South-west police are concerned about the high number of drivers getting behind the wheel under the influence of drugs.
Hamilton police manned a road block this week and conducted just 12 drug tests (they are expensive), catching four drivers under the influence of drugs.
That's a 33 per cent strike rate - which is an alarming statistic given the effects of drugs on drivers.
Alcohol and Drug Foundation spokeswoman Laura Bajurny said there was no safe level of drug use.
"It's dangerous to drive after the use of any drug," Ms Bajurny said.
"It is especially risky to drive if a person mixes drugs, including alcohol because it can amplify the effects of both drugs."
Ms Bajurny said drugs affected everyone differently.
"Drugs stay in the system for longer than a person may feel their effects," she said.
"A person can still test positive on a roadside drug test even if they no longer feel the effects of a drug."
Drivers under the influence of amphetamines may experience increased confidence, a sense of invincibility and poor muscle control.
"People with over-confidence may take more risks when driving, which increases the chance of an accident," Ms Bajurny said.
"People with over-confidence may take more risks when driving, which increases the chance of an accident."Laura Bajurny
In addition to that, the symptoms of withdrawing from drugs can affect a person's ability to drive safely.
"If a person has been awake overnight or for several days, the lack of sleep negatively impacts their ability to drive as well," Ms Bajurny said.
Cannabis can also impact a person's driving by slowing their reflexes, impairing short-term memory and altering perceptions.
"This means a person may not be able to react quickly when needed and may be absent minded or distracted when they need to be focused and attentive," Ms Bajurny said.
"People who are new or infrequent cannabis users are specifically at risk."
Ms Bajurny said prescription medications like benzodiazepines (tranquilizers) and opioid painkillers can also affect a person's ability to drive safely.
"The effects of benzodiazepines, such as feeling drowsy and reduced concentration and coordination, can affect driving ability," she said.
"The effects of opioid painkillers can also include drowsiness and confusion."
Ms Bajurny said people with reduced concentration and coordination were unable to respond as quickly when driving, which increased the chance of an accident.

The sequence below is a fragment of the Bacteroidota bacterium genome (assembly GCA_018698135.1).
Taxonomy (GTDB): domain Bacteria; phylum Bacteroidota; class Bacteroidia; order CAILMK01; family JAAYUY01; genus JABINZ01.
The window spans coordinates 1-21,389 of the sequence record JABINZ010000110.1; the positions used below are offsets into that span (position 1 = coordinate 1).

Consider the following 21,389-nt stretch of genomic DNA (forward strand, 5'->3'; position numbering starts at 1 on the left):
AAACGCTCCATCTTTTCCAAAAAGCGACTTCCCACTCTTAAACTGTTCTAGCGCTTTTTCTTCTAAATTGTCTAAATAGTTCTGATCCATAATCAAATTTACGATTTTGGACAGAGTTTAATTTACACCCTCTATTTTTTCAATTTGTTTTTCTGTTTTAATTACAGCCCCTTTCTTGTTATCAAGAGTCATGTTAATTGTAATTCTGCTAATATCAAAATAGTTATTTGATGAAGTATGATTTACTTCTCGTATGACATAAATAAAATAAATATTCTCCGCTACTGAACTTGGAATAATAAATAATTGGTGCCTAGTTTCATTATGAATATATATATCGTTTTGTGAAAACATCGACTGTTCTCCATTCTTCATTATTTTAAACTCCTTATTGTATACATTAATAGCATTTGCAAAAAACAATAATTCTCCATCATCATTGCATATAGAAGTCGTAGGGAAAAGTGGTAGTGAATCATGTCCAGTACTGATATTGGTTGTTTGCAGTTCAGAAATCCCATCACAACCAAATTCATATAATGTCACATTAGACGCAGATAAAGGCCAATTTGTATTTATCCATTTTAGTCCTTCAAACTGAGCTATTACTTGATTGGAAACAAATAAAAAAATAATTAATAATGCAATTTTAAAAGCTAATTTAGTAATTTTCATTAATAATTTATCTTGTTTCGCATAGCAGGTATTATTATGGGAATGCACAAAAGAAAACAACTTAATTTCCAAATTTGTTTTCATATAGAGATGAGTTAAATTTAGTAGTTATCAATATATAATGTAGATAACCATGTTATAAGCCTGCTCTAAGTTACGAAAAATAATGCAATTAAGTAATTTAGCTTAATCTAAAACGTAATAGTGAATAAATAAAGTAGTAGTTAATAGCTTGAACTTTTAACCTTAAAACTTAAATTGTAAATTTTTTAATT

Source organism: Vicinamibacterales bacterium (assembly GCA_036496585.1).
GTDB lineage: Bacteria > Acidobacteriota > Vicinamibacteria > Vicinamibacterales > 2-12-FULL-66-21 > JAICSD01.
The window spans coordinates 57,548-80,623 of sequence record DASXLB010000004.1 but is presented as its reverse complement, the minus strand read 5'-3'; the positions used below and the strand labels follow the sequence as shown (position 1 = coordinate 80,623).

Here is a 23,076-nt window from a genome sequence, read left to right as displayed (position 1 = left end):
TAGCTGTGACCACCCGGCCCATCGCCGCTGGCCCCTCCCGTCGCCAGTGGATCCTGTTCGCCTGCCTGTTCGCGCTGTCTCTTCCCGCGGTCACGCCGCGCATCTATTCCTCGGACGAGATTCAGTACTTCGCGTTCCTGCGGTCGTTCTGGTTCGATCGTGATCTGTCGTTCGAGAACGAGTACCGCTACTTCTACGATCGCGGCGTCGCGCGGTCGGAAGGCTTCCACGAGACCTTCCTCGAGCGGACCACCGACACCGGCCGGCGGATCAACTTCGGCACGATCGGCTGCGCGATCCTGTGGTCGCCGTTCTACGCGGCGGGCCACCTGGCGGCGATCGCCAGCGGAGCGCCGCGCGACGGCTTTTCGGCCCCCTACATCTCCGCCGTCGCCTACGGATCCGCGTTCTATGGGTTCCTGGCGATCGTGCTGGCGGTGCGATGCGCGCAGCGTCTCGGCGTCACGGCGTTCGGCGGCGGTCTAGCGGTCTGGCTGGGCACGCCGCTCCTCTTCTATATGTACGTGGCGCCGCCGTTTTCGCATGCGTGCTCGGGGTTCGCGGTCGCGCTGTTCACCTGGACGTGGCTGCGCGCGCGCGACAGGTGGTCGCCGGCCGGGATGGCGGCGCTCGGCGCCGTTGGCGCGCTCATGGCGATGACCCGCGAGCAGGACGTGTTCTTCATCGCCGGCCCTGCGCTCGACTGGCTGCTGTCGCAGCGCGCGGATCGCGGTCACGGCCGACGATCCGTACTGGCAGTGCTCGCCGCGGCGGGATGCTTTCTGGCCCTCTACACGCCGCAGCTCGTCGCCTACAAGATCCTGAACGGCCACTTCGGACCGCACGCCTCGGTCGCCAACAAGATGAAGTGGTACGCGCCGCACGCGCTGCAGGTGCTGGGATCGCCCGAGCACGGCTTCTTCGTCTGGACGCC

Former Mortlake man Paul Levey, who turned to drugs as a way to cope after he was the victim of sexual abuse, has witnessed the devastating affects of drug driving.
"When I was about 16 my mate and I had been smoking pot and we were going to see friends," Mr Levey said.
"He lost control on a corner and we flipped into a lagoon of the Murray River in Albury."
Mr Levey's friend didn't survive the crash.
He said he believed the cannabis contributed to the crash, saying it made you feel "bullet proof".
Mr Levey said he was relieved police could now test drivers for drugs because he knew how dangerous it was to get behind the wheel while under the influence.
Warrnambool police divisional Inspector Paul Marshall said when he was working in Melbourne and associated with music festivals one of the aspects he found surprising was the level of acceptance of illicit drug use.
"It was accepted as the norm and I think that has permeated through our community and society," he said.
"Illicit drug use in the community impacts in so many ways, personal relationships, health issues, violence and crime.
"We've all heard of people on four-to-five day ice benders, rampaging offending, home burglaries and thefts. That all has a huge impact."
Inspector Marshall said he remembered the heroin use of the 1990s when people took drugs and generally went to sleep.
"Ice use is problematic. The resulting community harm can be extreme, the threats, violence, the level of aggression towards partners, family members, emergency service workers, hospital staff.
"The negative impacts are far reaching," he said.
"Our drug focus is around mid to higher level traffickers.
"We want to squeeze that supply chain the best we can."
The inspector said community information was the key to fighting drugs.
"There are constant changes in term of social media that we have to contend with and we're working through those issues," he said.
"But, if members of the public are seeing numerous people attending an address for a short time and then leaving we want to know about it.
"That intelligence about honeypots is key to determining pick-up points."
Inspector Marshall said education was a key component in fighting against drug use - especially in schools.
"The grim reaper ads worked to raise the awareness of the dangers of smoking," he said.
"Perhaps we need something equally as graphic to warn about the use of illicit drugs.
"There's no such thing as acceptable illicit drug use. They are all pathway drugs to something more serious which has and does have massive impacts on lives.
"We see it every day in our work."
The recent anecdotal trend shows long term drug users developing acquired brain injuries.
Inspector Marshall said the harm of drug use then potentially became permanent.
"We are getting better at intervention, about providing programs to give people the choice to not take illicit drugs," he said.
"Unfortunately a lot of the problems around homelessness, particularly in Melbourne, is about people making the choice to continue using drugs.
"The easiest way to help people get off drugs is to never get hooked. To not take them.
"But, education and awareness are the keys to turning around the percentage of the public who think illicit drugs are acceptable."
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